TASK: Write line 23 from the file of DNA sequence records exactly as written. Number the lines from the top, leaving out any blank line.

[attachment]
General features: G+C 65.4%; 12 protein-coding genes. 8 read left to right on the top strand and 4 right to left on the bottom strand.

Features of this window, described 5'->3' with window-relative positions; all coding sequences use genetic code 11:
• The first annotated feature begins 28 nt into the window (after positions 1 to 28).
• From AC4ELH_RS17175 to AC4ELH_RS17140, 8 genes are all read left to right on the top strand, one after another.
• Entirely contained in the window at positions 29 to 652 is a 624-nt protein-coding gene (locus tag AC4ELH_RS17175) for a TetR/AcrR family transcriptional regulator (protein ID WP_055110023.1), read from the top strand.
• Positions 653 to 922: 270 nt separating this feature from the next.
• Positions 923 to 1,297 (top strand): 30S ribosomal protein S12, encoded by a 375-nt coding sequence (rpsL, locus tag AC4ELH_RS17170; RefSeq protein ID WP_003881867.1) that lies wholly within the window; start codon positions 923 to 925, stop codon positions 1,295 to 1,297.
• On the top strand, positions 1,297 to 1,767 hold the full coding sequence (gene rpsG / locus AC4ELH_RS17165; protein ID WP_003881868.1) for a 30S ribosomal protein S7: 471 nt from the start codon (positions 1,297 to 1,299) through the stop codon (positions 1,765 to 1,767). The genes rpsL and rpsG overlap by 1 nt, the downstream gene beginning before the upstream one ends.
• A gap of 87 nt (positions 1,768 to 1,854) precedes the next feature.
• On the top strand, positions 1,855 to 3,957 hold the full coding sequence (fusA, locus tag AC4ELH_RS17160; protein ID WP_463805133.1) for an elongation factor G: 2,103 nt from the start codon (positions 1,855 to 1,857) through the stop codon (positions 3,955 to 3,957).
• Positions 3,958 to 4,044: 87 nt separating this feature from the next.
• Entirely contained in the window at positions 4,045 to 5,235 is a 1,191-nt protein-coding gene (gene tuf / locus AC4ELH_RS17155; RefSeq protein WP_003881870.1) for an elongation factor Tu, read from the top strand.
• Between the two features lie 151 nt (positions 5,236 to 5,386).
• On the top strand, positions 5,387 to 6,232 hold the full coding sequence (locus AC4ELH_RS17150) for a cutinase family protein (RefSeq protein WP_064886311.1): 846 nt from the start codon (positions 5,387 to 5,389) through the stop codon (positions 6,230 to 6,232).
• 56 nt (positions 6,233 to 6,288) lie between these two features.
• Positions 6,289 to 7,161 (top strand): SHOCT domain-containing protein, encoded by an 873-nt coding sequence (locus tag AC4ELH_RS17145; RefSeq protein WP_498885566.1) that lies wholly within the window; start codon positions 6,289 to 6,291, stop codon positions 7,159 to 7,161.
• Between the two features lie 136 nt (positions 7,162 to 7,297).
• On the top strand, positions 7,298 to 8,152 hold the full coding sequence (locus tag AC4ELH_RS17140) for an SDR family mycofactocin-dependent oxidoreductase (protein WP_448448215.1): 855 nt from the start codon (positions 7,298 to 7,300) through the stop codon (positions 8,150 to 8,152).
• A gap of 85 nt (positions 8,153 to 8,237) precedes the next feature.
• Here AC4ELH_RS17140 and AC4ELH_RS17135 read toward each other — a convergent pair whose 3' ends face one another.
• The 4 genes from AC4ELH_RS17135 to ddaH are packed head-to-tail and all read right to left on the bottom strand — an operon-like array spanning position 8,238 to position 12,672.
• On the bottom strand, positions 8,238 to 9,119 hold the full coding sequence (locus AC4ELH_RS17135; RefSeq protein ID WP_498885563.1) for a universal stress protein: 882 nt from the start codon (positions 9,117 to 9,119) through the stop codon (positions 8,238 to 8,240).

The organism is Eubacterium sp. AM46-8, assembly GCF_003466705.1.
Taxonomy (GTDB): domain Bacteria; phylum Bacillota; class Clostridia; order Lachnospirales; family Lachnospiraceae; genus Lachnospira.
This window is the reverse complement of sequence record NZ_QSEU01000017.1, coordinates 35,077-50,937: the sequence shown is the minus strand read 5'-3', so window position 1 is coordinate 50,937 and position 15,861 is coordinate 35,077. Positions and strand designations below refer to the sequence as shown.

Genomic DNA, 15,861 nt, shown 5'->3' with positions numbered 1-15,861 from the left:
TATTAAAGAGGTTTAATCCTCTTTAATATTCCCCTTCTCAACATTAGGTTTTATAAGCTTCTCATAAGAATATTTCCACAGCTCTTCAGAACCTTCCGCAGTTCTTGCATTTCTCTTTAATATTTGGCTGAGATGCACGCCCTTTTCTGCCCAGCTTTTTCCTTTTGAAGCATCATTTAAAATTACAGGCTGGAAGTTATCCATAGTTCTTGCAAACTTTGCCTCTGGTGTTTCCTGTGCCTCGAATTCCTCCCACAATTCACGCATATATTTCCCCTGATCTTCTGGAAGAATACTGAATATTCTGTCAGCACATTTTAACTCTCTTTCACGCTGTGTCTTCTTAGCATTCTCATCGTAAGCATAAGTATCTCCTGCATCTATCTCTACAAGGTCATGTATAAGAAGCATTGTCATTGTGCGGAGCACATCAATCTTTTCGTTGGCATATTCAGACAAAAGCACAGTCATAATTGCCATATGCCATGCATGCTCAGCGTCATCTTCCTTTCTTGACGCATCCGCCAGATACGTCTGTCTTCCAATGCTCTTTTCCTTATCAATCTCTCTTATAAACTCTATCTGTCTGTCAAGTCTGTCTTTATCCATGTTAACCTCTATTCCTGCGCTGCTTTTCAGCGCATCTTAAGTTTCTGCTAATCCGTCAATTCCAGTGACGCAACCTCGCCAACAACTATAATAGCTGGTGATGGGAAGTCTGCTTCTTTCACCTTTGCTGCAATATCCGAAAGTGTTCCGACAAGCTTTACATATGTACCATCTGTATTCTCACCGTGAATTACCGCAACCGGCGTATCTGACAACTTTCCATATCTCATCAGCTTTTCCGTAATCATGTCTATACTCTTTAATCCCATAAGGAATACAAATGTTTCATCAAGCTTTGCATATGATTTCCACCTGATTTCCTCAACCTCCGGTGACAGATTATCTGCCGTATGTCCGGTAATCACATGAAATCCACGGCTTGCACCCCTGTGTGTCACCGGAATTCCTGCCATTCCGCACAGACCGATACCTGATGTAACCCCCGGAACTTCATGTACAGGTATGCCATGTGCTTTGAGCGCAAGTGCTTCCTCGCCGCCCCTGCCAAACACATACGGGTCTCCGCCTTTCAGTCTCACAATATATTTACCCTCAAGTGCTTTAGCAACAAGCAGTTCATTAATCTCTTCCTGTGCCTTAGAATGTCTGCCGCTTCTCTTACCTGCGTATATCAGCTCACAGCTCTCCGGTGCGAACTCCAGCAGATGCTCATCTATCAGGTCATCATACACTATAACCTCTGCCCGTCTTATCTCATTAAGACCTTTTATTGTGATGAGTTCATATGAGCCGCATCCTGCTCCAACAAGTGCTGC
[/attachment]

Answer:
The organism is Eubacterium sp. AM46-8, assembly GCF_003466705.1.